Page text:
As a starter in 2019, Pomeranz threw the two good pitches, the four-seamer and the curveball, 80% of the time. As a reliever, he threw them 95% of the time. That's not something you can do as a starter.
But this only works if you have a good pitch or two, and Pomeranz does. Way back in Spring Training of 2016, leading into that great first half with the Padres, we asked him about them, that high-spin fastball and the curve with great break.
"I've always had a pretty good fastball and it kind of gets on them, surprises them a bit," Pomeranz said at the time. "I've just always had the kind of fastball that jumps, in my mind."
Very much so. Due to 84th-percentile fastball spin, Pomeranz gets an extra 2.5 inches of rise on his four-seam compared to other fastballs at his velocity, and that, among those who threw 500, is elite. It's tied for 10th-best of 190 pitchers; among the names ahead of him: Chapman, Doolittle, Anderson and Hendriks, along with Gerrit Cole and Justin Verlander. Quite the coincidence, that.
You can see that clearly here, where Melky Cabrera swings under the ball, which hasn't dropped as much as he thought it would have.
Then there's the curveball, which doesn't actually have strong spin, but because of the angle in which he releases it, has excellent drop. There were 115 pitchers to throw at least 250 curveballs, and the 5.1 inches of extra vertical drop he gets on it is tied for 17th, behind more famous curves like those of Trevor Bauer, Seth Lugo, Walker Buehler and Cole.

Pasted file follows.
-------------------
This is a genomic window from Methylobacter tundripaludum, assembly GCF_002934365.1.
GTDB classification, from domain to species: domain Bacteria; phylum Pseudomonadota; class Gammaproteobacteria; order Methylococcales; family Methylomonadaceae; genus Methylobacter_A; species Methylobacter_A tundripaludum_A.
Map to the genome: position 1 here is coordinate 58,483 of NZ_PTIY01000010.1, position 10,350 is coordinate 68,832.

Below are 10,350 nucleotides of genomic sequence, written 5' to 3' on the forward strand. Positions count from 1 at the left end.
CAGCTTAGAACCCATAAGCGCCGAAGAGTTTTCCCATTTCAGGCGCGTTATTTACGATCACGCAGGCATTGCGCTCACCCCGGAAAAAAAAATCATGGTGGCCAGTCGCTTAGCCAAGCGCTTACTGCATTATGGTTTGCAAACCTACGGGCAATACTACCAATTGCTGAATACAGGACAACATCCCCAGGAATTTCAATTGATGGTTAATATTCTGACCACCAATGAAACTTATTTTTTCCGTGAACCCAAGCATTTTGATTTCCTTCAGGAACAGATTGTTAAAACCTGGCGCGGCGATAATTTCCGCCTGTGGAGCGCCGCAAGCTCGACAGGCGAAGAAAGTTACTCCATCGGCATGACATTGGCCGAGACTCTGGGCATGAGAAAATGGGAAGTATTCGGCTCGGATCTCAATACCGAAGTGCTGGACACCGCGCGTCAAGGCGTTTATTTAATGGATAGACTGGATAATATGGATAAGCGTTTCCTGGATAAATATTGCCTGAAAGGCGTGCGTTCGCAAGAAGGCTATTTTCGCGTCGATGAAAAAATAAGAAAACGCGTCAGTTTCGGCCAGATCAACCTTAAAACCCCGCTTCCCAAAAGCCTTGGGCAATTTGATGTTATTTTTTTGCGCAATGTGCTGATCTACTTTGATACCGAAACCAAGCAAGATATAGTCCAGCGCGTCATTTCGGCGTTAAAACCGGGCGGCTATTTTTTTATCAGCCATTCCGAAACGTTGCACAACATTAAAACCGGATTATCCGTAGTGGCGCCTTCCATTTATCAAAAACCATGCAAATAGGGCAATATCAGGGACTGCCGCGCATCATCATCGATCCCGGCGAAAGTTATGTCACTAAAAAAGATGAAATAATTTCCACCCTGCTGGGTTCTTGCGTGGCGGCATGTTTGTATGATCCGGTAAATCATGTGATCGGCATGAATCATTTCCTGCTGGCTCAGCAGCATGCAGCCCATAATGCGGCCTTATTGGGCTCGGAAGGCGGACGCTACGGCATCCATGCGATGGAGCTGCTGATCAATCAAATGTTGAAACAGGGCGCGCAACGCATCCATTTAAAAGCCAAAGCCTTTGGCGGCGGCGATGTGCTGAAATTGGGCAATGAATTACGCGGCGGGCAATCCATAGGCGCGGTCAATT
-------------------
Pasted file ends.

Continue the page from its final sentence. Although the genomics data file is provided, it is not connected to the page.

If you combine the two lists, the only pitcher who has as much fastball rise and as much curveball drop as Pomeranz is Cole. We're certainly not saying Pomeranz is comparable to Cole, because he's not; Cole is more durable, throws harder and has several good pitches, not just two.
This, however, is often how relief aces are born. They try to start, and they can't stay healthy or consistent, or they realize they simply don't have enough good pitches to continue to fool hitters. What Pomeranz did to end 2019 might have been a small sample, but based on those who have done it before, it's not a fluke. Just look at the other names who have done it.
As we wrote back in 2016: "Pomeranz's strategy in disrupting the hitter's eye level is clear: curveballs down, fastballs high." It was true then, and it's true now. The difference is that moving to relief has made the fastball better, with more velocity, and it's allowed him to dump the lesser pitches to focus on the good ones.
That's why, despite the inconsistent track record, despite the 4.85 ERA this year, Pomeranz is going to be one of the most sought-after relievers this winter. It's not about his career record. It's about what you think he can do over the next few seasons.